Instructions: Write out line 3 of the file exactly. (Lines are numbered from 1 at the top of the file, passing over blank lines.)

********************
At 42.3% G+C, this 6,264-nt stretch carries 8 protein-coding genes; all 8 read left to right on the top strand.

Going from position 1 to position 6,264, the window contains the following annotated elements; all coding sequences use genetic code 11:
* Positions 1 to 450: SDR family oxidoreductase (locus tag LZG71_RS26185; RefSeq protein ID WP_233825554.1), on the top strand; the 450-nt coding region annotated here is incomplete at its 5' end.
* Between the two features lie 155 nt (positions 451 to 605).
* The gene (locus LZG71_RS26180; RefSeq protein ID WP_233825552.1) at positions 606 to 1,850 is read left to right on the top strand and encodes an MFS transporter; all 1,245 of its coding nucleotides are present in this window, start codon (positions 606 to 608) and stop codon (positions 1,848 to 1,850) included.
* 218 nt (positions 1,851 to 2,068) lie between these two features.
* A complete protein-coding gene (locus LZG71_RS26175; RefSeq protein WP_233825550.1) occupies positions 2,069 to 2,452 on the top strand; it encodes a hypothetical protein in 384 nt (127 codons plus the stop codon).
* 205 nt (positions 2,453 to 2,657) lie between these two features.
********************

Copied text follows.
* Positions 1 to 450: SDR family oxidoreductase (locus tag LZG71_RS26185; RefSeq protein ID WP_233825554.1), on the top strand; the 450-nt coding region annotated here is incomplete at its 5' end.